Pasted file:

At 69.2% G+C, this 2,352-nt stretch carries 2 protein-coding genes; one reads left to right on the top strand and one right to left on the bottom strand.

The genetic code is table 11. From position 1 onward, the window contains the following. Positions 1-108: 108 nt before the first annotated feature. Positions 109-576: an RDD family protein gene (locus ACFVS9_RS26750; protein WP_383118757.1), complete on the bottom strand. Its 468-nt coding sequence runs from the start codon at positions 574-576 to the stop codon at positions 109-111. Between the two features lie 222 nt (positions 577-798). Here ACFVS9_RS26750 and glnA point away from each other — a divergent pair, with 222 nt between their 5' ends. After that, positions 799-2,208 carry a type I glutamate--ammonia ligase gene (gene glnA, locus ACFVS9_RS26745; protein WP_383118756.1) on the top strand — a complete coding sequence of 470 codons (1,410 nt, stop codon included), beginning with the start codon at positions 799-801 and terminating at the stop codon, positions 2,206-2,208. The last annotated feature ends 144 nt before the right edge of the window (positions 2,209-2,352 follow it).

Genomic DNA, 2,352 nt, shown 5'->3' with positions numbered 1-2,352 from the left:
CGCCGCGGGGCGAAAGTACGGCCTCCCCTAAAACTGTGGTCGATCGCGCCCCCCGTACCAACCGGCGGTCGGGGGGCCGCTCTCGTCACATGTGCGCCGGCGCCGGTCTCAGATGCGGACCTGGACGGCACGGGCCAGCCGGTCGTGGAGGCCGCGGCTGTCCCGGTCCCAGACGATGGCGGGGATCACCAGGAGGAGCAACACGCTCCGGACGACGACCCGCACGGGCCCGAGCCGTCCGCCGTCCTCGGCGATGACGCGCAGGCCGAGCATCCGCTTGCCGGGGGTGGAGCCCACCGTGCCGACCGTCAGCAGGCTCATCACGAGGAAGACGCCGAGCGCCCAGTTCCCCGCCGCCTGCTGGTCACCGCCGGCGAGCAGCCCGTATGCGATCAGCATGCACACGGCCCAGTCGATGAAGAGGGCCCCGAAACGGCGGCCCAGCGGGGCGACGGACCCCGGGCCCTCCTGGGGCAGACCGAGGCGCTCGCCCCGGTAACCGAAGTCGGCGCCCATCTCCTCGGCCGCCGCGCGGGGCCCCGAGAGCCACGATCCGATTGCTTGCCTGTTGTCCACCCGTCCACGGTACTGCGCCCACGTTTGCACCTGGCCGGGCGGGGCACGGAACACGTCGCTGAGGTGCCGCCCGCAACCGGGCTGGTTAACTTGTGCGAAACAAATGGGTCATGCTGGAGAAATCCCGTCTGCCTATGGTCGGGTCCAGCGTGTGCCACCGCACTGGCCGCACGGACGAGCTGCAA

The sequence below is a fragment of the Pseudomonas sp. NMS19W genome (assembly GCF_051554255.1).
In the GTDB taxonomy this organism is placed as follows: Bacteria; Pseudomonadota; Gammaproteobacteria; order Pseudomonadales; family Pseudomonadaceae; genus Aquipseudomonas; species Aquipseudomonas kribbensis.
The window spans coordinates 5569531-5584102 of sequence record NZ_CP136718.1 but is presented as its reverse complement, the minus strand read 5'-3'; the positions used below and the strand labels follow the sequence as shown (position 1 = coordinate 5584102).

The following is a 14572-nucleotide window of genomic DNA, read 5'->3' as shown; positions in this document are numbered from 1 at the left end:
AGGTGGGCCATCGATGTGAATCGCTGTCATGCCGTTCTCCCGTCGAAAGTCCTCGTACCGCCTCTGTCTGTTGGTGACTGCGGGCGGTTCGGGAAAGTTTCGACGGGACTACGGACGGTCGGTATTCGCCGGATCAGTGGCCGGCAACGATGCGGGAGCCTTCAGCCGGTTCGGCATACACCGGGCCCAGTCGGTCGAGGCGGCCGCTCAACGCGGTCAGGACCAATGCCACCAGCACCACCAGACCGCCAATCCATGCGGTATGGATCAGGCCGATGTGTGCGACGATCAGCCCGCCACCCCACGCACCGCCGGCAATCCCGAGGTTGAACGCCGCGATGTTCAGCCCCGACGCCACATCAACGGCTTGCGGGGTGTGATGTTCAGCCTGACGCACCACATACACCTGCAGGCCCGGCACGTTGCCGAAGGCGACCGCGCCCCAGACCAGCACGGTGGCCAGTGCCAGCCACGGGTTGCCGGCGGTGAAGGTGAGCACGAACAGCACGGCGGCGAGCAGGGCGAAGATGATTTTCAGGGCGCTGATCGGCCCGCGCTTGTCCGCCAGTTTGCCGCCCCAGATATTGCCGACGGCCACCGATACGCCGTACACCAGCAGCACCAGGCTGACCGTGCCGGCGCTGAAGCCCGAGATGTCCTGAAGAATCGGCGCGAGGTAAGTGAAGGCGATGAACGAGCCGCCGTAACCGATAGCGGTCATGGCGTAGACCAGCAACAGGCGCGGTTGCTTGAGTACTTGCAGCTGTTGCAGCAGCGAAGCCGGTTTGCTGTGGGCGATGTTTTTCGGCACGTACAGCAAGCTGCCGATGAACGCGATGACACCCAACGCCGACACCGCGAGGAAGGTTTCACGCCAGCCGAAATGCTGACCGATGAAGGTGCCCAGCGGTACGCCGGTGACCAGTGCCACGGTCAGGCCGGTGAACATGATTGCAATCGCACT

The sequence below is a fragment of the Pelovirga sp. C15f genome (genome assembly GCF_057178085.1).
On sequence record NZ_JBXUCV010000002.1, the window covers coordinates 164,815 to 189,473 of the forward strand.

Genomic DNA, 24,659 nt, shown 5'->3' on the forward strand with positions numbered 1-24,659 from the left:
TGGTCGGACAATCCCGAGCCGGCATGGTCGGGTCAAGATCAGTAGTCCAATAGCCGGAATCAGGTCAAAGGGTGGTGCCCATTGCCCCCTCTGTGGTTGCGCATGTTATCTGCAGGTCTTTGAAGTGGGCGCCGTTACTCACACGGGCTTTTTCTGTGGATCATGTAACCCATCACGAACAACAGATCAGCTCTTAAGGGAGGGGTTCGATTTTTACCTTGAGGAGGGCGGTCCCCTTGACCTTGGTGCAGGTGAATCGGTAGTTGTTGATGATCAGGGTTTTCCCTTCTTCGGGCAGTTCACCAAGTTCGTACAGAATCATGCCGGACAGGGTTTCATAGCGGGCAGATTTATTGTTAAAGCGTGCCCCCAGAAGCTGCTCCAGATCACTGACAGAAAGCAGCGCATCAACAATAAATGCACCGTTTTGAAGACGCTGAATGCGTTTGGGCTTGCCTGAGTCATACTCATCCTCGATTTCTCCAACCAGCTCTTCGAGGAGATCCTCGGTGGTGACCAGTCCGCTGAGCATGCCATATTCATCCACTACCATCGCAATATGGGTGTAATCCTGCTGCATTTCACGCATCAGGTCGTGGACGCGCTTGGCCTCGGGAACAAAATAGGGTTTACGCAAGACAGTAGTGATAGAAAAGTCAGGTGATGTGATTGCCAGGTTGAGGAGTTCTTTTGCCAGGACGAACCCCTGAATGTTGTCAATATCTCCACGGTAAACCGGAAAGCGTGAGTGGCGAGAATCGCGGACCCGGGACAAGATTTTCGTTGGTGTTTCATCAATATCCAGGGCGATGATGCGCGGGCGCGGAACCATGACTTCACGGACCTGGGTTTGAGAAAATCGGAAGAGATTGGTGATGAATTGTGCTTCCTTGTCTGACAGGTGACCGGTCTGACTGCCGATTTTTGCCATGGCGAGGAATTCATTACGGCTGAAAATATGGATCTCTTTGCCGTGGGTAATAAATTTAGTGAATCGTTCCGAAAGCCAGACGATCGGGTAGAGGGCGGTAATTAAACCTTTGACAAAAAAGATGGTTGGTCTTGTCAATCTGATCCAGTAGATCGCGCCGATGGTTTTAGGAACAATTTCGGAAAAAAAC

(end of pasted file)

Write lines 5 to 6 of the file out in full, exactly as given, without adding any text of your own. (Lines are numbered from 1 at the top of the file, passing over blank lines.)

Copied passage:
The sequence below is a fragment of the Pseudomonas sp. NMS19W genome (assembly GCF_051554255.1).
In the GTDB taxonomy this organism is placed as follows: Bacteria; Pseudomonadota; Gammaproteobacteria; order Pseudomonadales; family Pseudomonadaceae; genus Aquipseudomonas; species Aquipseudomonas kribbensis.